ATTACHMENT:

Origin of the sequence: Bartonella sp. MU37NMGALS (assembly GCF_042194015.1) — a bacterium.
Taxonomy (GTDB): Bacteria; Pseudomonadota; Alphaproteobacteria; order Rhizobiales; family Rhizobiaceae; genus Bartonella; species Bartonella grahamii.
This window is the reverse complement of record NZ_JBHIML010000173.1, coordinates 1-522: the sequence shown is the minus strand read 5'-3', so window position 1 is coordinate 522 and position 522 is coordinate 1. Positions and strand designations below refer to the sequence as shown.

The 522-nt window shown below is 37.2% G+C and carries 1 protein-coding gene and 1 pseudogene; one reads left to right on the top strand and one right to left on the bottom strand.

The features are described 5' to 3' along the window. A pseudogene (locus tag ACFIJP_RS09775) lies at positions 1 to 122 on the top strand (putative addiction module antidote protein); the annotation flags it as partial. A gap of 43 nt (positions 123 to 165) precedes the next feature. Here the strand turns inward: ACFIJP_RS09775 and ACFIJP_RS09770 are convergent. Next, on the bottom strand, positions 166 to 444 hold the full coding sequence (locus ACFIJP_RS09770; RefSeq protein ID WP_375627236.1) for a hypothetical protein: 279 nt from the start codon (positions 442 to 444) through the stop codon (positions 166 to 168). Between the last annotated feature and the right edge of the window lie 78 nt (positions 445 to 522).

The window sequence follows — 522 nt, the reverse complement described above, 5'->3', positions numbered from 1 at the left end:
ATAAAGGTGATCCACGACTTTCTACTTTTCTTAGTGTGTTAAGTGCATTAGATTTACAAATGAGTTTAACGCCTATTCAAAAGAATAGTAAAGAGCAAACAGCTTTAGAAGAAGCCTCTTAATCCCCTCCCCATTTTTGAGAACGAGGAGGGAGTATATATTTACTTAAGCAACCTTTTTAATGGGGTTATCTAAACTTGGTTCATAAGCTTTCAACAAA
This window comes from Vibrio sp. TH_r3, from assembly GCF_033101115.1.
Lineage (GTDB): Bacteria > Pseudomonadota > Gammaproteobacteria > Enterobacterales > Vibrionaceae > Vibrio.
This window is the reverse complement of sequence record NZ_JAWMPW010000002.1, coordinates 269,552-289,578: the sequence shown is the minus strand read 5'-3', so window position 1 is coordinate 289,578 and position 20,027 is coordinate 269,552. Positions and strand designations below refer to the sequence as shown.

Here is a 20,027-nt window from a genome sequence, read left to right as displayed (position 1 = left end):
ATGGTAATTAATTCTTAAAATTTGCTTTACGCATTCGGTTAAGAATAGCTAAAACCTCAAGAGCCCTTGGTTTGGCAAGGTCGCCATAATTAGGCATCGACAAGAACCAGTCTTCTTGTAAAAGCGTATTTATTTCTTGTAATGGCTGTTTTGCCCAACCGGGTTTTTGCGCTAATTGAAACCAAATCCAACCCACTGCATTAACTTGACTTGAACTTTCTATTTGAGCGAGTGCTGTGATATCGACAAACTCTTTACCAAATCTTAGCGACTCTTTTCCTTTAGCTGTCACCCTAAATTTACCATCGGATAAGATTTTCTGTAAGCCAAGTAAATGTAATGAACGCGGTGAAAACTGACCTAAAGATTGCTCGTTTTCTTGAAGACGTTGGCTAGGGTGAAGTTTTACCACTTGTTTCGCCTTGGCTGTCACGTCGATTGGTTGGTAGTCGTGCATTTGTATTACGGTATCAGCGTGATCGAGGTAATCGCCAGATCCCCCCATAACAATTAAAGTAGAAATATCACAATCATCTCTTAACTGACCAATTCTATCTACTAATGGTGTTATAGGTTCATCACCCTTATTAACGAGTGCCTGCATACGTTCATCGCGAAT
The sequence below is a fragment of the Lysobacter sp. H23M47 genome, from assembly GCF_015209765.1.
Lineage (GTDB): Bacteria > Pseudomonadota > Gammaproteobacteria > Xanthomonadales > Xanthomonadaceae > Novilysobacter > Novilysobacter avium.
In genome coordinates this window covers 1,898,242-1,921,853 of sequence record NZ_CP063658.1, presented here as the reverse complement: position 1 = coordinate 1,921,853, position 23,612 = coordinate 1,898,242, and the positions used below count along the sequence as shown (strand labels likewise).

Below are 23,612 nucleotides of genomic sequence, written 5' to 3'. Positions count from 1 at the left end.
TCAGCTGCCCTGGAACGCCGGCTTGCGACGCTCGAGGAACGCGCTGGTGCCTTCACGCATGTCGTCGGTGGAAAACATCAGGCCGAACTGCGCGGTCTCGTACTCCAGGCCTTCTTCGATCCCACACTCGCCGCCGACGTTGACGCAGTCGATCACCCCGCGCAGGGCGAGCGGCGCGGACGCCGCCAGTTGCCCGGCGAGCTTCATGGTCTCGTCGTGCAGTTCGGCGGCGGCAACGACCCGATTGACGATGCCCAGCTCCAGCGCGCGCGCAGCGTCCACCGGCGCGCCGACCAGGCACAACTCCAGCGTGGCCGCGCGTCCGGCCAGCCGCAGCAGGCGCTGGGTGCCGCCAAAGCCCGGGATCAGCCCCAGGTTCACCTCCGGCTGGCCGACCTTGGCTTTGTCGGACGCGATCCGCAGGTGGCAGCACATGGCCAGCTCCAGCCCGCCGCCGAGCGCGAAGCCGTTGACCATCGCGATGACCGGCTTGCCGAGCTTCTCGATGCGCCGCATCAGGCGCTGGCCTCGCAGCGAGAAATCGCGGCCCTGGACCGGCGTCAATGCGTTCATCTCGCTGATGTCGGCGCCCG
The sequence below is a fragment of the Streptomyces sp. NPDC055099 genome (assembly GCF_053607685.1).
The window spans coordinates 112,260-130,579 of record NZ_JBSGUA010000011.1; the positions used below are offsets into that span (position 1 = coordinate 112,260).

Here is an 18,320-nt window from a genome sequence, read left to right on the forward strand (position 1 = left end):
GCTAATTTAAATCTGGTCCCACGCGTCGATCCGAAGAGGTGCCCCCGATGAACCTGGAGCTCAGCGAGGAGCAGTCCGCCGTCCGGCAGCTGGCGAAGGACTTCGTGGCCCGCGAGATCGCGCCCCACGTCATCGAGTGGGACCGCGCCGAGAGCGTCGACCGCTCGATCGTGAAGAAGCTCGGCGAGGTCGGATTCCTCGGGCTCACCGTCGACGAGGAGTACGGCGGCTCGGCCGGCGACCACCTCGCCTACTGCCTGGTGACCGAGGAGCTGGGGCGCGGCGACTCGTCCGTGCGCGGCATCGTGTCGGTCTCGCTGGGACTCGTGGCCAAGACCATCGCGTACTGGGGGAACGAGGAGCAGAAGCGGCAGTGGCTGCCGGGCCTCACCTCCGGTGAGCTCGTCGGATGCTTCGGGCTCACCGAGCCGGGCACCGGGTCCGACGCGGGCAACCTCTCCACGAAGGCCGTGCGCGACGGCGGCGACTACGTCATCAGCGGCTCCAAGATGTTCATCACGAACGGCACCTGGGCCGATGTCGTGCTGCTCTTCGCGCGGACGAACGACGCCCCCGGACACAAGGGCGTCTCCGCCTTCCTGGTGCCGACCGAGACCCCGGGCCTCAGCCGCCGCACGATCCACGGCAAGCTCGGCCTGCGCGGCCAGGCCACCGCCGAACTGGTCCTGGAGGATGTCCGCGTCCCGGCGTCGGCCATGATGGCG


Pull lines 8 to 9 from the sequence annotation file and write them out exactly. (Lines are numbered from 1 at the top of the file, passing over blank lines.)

This window comes from Vibrio sp. TH_r3, from assembly GCF_033101115.1.
Lineage (GTDB): Bacteria > Pseudomonadota > Gammaproteobacteria > Enterobacterales > Vibrionaceae > Vibrio.